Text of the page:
A document-by-document or course-by-course evaluation typically takes about a week to process after you submit all of your documents. Still, the timeline can vary based on what company you are using. When shortlisting schools, it’s best to confirm if they will require a credential evaluation so you can start your credential evaluation application three to six months in advance.
English Proficiency Tests (e.g. IELTS, TOEFL, PTE): 2 to 4 Months Before Start Date
IELTS scores stay valid for two years after the date of your exam, but you should ideally complete yours about two to four months before your intended start date. You can expect to receive your results two to three weeks after taking your test. Getting an exam date can take longer than you might expect due to limited availability, so booking your exam a few months in advance is recommended.
Notarizations and Translations of Documents: 2 to 3 Months Before Applying
Schools will sometimes ask for certain documents to be notarized by a sworn lawyer to ensure their legitimacy. You may also need to have original documents translated into English by a declared lawyer if they are written in another language.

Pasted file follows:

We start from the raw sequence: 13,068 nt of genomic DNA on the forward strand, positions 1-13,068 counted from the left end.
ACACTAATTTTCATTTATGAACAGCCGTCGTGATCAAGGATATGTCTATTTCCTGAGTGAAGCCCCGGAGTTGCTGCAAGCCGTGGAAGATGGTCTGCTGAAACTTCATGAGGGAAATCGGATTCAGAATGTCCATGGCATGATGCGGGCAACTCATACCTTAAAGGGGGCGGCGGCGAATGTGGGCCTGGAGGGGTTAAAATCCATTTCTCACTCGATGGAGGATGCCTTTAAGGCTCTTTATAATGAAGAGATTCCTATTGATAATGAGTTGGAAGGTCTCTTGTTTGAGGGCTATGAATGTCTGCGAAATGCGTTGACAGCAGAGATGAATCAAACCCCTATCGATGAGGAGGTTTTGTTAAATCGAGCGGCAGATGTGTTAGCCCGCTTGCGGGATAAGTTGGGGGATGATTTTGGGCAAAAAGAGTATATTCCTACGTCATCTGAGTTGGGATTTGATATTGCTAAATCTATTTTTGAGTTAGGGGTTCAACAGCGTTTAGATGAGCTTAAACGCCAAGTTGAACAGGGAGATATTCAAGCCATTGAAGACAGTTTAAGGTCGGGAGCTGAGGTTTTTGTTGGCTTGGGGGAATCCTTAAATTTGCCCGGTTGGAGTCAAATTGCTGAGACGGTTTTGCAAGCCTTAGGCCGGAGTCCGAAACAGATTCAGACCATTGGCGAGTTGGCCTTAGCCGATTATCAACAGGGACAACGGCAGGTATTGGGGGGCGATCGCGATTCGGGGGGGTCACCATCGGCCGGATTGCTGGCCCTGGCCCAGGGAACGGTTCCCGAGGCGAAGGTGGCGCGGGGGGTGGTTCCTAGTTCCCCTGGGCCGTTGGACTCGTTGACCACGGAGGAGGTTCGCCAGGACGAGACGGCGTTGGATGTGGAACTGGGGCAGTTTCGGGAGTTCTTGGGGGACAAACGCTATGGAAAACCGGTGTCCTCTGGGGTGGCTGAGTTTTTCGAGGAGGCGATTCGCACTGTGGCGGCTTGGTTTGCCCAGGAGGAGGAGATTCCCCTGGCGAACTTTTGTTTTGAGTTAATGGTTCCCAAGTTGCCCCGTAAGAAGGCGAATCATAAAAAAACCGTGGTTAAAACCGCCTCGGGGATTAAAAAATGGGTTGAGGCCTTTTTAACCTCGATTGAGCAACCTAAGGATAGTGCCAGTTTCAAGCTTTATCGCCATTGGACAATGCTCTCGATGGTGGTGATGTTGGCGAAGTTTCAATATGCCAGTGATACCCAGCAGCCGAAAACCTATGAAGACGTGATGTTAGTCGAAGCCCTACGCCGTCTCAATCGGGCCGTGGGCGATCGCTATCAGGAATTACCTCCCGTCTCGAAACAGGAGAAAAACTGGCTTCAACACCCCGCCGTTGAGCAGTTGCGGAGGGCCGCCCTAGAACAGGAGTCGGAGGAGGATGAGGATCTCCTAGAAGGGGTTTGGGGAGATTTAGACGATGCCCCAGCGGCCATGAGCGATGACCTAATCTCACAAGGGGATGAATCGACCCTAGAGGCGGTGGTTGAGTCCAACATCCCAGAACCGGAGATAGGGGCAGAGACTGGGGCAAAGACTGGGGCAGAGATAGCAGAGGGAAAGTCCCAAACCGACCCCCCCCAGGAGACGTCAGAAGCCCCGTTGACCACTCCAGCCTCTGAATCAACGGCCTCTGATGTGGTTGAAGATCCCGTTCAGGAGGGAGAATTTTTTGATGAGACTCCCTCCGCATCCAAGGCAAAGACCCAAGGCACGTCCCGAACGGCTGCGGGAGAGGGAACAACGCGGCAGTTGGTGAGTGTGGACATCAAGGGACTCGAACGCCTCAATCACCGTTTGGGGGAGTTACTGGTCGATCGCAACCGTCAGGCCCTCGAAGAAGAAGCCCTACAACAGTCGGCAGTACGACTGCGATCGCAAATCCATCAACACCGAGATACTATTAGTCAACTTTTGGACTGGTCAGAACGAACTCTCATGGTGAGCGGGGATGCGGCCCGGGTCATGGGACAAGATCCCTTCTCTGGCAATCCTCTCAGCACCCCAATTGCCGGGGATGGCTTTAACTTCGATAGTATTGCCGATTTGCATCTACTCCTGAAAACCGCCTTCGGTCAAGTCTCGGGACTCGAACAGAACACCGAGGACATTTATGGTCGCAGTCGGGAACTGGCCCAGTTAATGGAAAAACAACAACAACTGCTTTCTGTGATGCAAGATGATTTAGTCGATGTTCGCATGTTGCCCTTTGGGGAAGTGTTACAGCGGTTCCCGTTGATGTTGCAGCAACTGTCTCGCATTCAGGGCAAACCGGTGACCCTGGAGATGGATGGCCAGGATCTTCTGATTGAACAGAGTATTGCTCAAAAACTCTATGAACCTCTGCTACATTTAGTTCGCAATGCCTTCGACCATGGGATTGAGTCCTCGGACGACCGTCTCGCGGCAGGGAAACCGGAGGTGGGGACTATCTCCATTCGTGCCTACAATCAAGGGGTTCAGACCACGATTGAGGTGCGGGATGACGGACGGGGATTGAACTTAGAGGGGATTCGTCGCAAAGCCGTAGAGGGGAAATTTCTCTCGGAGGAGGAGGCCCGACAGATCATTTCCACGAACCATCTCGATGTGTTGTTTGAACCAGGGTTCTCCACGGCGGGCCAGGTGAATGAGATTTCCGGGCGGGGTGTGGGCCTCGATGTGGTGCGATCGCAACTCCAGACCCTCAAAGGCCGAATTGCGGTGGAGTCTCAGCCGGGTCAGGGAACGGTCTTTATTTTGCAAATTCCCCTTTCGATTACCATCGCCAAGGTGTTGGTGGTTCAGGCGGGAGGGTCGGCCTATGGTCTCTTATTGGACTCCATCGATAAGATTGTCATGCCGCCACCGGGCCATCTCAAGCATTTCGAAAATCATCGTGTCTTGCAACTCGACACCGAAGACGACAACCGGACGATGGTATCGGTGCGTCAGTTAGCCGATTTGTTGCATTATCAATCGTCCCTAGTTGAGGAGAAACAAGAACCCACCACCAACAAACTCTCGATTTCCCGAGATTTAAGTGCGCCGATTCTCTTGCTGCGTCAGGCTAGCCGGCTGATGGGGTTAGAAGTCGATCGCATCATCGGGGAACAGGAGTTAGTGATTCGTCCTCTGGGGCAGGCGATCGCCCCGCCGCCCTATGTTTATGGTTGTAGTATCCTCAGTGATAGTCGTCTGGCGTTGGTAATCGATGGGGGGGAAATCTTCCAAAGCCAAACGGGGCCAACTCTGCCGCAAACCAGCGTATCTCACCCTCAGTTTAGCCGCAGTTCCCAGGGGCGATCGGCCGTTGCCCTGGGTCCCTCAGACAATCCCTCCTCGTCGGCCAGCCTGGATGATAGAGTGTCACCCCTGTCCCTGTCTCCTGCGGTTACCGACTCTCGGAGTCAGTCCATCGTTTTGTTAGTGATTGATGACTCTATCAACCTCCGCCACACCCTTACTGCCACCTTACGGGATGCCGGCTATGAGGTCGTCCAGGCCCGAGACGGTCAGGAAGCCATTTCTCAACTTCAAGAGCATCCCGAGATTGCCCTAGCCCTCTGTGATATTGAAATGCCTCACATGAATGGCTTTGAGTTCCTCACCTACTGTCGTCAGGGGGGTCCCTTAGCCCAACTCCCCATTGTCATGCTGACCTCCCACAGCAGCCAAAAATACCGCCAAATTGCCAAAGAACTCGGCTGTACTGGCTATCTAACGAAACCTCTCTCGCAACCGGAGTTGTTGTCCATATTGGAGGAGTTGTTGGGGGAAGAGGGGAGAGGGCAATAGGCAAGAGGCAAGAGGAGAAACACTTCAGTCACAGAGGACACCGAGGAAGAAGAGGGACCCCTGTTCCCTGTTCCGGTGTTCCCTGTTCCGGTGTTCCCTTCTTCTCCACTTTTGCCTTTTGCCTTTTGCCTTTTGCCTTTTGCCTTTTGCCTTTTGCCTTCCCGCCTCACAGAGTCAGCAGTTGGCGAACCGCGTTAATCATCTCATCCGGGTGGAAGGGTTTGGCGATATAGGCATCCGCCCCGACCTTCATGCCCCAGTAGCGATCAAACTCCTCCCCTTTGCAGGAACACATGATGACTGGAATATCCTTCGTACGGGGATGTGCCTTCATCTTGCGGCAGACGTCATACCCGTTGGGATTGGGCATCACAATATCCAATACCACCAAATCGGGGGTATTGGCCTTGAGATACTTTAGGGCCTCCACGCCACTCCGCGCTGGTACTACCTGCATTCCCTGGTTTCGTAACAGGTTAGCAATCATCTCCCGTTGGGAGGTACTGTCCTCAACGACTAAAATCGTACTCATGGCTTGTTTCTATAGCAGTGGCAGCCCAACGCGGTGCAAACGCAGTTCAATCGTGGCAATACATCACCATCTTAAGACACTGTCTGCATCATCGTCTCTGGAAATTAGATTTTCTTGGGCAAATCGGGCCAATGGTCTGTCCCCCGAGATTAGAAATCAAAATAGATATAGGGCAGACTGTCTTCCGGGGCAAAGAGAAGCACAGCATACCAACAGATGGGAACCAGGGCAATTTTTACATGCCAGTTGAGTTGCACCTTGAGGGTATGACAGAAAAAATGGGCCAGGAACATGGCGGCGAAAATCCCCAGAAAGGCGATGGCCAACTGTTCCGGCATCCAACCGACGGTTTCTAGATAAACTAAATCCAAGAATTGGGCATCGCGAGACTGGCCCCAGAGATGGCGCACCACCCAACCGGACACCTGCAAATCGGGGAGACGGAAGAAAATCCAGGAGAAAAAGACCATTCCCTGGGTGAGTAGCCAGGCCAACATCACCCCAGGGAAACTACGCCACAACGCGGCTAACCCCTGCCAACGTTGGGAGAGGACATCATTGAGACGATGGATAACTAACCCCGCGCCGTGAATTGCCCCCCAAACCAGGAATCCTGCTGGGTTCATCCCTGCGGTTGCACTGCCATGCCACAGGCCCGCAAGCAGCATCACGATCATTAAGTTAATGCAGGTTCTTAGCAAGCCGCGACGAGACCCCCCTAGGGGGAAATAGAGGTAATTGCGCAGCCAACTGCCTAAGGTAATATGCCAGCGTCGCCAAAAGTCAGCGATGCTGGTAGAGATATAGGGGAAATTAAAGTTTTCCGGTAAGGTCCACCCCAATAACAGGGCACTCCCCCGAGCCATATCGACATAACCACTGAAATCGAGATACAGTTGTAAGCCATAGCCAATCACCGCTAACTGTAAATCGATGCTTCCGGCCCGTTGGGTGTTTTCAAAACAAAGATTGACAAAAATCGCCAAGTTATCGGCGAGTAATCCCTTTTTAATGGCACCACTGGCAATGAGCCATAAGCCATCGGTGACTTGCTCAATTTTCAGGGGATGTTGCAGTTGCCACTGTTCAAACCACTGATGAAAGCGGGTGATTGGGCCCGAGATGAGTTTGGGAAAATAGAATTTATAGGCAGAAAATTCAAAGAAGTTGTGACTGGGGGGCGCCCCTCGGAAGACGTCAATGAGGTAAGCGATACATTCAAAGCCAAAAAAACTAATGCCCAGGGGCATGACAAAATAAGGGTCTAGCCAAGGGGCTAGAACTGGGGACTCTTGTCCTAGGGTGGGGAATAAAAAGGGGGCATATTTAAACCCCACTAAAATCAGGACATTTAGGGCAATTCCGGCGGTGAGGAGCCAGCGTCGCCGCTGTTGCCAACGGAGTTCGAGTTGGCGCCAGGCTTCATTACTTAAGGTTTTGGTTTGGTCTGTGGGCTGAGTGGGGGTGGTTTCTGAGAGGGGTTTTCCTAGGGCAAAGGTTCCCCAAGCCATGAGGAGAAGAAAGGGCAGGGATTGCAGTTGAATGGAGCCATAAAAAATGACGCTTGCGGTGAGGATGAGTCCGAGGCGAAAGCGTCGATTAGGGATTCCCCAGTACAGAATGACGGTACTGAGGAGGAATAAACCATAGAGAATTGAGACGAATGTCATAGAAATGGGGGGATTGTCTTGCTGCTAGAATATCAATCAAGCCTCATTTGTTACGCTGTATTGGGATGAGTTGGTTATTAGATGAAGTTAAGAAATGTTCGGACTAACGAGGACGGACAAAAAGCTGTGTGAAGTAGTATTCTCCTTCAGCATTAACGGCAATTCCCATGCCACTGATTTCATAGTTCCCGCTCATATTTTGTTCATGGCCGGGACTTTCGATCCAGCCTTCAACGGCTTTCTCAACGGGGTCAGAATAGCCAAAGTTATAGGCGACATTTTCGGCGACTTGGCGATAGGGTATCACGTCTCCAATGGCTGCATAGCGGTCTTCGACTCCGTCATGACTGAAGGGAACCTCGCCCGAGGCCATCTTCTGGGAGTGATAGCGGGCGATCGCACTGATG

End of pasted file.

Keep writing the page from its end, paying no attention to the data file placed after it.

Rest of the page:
These translations and notarizations can be done two to three months in advance, so have enough time to ensure their accuracy and completion.
Statement of Purpose: 1 to 2 Months Before Applying
International students can start working on their statement of purpose (SOP) right after they’ve shortlisted a few universities or colleges. The content and length of this SOP will vary based on school requirements.
Starting your SOP after shortlisting schools will help guide your writing. You can use this information to dig into each program’s unique requirements and customize your messaging. This also gives you plenty of time to brainstorm ideas, write, and then review and revise as much as you’d like.
Prepare Your Application Package: 3 to 4 Months Before Start Date
This timeline should be based on the intake schedules of your shortlisted schools. These intakes can vary greatly – for some schools, you may prepare your application well in advance but not be able to submit until a month before the start date. Determining the deadline for each school will help you plan your timeline accordingly.
Once you’ve gathered all of your documents, you can start completing application forms and getting your package ready three to four months in advance. As soon as the school begins accepting the applications, you’ll be prepared to send yours in.